Art is Everywhere
Springtime is the perfect time to highlight some of the best places across the city to experience art. We’ve put together a showcase of some of the more unexpected places to encounter art both within the Museum District and at public spaces around town. With 19 museums, the scenic, tree-lined blocks of the Houston Museum District offer endless opportunities to explore art, culture, science, history and more. Ten of the museums are always free, and all the rest offer free hours at specific times, often on Thursdays.
Even at the museums, artful moments can happen in unexpected places. Lawndale Art Center debuted a new mural for 2015 by Jonathan Leach on its north exterior wall. Entitled Ghost Grid, the mural plays off the building’s architecture and features a hardline geometric style with an emphasis on bright color and spatial illusion. Leach used the three windows as a base grid structure that warps and changes, highlighted by reflective paint accents that activate the mural at night. See a time lapse video of the mural’s installation here. And keep your eye on Lawndale’s wall for future mural installations, which change during the first few months of each year.
The tunnel linking The Museum of Fine Arts, Houston’s Caroline Wiess Law Building with the Audrey Jones Beck Building features James Turrell’s The Light Inside. The etherial installation turns the walls of the tunnel into vessels for conducting light. And, of course the Isamu Noguchi-designed Cullen Sculpture Garden offers more than 20 works in the easily accessible outdoor space at the corner of Montrose and Bissonnet.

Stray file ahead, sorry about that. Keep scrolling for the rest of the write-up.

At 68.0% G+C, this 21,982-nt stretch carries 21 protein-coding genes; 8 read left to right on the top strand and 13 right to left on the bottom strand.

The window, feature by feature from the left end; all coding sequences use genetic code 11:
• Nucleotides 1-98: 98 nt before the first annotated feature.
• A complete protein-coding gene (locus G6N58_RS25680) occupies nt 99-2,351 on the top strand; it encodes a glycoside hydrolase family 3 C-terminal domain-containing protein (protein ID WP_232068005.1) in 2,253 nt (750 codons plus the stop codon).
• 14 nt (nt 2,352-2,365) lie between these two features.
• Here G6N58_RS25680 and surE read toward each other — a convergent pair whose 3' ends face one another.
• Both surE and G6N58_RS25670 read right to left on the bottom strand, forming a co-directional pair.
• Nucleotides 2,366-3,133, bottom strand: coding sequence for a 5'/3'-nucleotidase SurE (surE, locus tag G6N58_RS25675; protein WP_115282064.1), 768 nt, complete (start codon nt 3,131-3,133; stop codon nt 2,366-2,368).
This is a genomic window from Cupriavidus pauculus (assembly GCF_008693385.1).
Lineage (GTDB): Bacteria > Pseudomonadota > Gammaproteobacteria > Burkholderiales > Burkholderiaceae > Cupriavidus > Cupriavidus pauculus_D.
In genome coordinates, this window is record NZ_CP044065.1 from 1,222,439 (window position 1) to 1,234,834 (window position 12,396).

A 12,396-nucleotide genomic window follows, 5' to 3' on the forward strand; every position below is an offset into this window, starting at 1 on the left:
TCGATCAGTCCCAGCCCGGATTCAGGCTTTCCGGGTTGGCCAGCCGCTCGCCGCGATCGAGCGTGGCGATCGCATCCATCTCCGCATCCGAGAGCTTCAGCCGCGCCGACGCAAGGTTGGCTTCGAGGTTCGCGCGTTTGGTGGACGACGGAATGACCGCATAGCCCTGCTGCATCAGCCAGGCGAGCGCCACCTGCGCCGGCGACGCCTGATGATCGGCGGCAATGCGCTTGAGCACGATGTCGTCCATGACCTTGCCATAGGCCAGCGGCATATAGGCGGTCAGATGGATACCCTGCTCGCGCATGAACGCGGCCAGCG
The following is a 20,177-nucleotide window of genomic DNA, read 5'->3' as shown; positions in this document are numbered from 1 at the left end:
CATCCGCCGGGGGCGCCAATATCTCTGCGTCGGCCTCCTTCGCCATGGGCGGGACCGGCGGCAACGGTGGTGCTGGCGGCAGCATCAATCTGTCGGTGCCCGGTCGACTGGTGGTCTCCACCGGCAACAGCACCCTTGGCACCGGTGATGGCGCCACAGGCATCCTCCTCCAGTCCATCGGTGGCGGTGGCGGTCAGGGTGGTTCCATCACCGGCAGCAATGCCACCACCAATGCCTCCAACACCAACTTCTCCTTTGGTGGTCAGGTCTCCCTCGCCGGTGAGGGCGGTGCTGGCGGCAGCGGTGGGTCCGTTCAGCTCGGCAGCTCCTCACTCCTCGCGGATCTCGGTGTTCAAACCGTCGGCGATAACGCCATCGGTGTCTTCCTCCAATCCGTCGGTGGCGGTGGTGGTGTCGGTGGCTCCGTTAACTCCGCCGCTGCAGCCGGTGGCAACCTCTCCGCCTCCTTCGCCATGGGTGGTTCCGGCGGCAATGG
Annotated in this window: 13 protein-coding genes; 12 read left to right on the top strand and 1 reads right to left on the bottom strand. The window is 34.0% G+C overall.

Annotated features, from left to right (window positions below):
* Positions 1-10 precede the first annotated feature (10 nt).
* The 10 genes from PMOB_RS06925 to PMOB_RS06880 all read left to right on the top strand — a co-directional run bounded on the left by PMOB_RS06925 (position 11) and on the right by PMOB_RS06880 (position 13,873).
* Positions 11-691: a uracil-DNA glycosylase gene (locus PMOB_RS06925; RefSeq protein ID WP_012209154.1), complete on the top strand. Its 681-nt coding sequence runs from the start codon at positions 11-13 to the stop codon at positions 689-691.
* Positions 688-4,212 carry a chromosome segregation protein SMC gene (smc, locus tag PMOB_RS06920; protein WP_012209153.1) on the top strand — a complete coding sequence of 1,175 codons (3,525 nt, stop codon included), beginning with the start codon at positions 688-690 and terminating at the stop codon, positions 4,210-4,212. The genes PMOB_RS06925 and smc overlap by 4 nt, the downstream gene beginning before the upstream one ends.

At the Children’s Museum of Houston, architect Tom Luckey’s PowerTower located within the PowerPlay exhibit is equal parts sculpture and climbing structure. The 40-foot tower’s avant-garde lily pad steps and five miles of connecting steel aircraft cables emphasize the exhibit’s premise of play, power and potential.
Moving beyond the museums, Hermann Park is home to many notable works of art, including former Core Fellow Sharon Englestein’s curious Dillidiidae sculpture and Trenton Doyle Hancock’s fantastical mural, which can only be experienced while riding the park’s railroad through the train tunnel. For a glimpse of the variety of works displayed, both past and present, refer to Hermann Park’s Art in the Park page.
The nearby Hotel ZaZa features a range of artwork both inside the historic hotel and on the building’s exterior. Look for Marilyn Minter’s work on the outer wall of the hotel and another inside the hotel, which promote the current exhibition of her work at Contemporary Arts Museum Houston. Within the hotel, numerous large-scale paintings in colorful palettes depict festive revelers and curious crowds, including a custom commission by Dallas artist Reg Land.
A few blocks away, the Texas Medical Center is currently hosting an exhibition of the National Parks Photography Project Limited Edition Print Preview at the TMC Executive Suite located in the John P. McGovern Commons (6550 Bertner Avenue, 6th Floor, Houston, Texas 77030). Visitors are welcome to explore Houston-area photographer Mark Burns’ 33 stunning black and white prints featuring awe-inspiring landscape scenes from more than 25 National Parks throughout the country. The prints are on display for a limited engagement preview prior to the opening of the National Parks Photography Project on November 30, 2015 at the George Bush Presidential Library in College Station. The preview exhibit in Houston continues through the end of May.